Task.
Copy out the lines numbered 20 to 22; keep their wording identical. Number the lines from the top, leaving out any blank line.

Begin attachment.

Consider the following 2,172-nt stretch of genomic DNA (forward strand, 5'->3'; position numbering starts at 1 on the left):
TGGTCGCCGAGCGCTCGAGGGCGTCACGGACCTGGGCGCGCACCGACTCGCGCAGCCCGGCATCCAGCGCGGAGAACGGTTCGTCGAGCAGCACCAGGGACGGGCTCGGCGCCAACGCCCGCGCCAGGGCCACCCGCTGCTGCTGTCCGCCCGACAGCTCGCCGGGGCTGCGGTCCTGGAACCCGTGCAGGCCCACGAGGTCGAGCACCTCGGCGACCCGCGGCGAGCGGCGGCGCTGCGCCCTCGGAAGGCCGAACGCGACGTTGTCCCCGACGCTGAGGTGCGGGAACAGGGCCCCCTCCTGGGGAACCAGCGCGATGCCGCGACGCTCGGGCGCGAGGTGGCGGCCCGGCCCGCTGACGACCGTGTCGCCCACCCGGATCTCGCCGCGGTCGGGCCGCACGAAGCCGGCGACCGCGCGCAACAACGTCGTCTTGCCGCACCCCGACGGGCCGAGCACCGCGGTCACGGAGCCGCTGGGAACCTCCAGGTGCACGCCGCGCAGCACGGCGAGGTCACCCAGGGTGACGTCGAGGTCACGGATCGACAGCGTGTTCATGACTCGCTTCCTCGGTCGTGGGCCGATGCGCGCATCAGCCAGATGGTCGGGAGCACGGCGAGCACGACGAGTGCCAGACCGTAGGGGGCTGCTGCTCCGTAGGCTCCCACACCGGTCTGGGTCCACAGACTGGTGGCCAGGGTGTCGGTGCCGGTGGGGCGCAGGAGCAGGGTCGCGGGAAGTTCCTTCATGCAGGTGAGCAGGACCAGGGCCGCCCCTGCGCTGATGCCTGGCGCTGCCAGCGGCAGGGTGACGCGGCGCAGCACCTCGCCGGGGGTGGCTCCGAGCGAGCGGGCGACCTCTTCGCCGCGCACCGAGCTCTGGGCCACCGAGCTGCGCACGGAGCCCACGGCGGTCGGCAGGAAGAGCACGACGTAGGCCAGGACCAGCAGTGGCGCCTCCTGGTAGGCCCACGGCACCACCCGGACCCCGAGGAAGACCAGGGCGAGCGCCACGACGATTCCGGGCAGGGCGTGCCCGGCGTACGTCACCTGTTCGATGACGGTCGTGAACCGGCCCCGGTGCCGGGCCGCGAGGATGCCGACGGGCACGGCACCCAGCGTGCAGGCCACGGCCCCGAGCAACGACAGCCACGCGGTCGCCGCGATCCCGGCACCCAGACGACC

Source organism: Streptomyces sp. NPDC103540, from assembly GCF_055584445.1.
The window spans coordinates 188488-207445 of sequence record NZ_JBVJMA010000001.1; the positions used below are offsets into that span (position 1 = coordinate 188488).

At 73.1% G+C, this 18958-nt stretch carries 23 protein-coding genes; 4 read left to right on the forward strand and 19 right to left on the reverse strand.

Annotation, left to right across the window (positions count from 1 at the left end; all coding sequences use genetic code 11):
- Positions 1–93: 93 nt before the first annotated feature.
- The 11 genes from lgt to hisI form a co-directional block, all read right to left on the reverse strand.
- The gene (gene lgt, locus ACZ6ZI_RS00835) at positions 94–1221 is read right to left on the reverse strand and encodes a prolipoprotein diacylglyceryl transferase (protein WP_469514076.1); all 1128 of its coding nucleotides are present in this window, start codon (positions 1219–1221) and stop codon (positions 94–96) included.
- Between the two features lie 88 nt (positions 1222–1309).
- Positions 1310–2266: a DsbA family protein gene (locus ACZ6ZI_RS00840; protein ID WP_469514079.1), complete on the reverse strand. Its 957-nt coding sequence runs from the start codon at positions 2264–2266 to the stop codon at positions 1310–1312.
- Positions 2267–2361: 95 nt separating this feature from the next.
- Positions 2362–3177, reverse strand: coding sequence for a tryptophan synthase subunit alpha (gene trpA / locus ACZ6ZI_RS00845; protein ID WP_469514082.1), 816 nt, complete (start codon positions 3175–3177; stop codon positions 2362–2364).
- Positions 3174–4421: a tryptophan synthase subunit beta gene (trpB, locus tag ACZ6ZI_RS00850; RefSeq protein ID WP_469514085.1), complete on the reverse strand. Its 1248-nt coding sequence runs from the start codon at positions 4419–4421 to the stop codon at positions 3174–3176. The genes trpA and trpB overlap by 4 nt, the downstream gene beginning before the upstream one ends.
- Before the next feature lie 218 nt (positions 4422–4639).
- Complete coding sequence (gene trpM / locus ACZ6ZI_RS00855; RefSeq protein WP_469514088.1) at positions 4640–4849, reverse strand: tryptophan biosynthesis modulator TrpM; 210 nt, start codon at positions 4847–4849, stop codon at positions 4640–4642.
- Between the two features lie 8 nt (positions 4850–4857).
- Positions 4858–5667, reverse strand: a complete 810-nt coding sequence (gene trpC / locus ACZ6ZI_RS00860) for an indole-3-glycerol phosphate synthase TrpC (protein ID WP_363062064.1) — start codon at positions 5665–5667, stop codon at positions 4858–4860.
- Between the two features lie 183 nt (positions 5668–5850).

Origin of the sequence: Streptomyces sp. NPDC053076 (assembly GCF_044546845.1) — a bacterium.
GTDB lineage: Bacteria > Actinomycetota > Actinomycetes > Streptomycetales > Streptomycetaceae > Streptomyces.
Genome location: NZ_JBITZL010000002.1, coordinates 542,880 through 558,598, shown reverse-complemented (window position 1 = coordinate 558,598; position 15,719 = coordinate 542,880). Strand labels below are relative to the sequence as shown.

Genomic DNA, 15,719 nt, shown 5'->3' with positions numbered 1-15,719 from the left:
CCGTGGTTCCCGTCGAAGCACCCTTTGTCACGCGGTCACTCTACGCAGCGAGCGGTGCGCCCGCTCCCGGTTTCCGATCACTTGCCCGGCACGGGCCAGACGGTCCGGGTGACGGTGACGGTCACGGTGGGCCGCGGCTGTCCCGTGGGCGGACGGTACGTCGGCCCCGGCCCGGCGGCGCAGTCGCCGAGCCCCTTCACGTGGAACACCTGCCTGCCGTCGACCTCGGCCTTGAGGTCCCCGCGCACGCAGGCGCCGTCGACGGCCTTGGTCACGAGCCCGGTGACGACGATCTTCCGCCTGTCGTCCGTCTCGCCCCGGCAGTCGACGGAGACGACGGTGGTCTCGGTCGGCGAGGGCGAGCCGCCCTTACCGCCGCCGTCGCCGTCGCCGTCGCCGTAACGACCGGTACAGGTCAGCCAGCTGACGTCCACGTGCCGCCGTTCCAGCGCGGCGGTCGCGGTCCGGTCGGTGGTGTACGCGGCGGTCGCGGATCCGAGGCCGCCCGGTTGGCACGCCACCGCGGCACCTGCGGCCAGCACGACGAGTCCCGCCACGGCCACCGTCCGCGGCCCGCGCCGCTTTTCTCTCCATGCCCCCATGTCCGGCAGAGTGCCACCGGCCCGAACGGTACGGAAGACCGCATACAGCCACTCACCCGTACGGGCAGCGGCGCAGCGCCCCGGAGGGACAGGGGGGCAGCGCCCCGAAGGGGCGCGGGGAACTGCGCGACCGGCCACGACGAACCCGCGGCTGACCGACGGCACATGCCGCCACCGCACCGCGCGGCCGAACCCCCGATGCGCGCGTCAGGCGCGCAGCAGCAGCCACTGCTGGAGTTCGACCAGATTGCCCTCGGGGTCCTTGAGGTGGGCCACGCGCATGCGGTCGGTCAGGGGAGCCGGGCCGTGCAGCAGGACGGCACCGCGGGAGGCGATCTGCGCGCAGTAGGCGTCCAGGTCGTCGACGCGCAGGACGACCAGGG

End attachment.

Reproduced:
Origin of the sequence: Streptomyces sp. NPDC053076 (assembly GCF_044546845.1) — a bacterium.
GTDB lineage: Bacteria > Actinomycetota > Actinomycetes > Streptomycetales > Streptomycetaceae > Streptomyces.
Genome location: NZ_JBITZL010000002.1, coordinates 542,880 through 558,598, shown reverse-complemented (window position 1 = coordinate 558,598; position 15,719 = coordinate 542,880). Strand labels below are relative to the sequence as shown.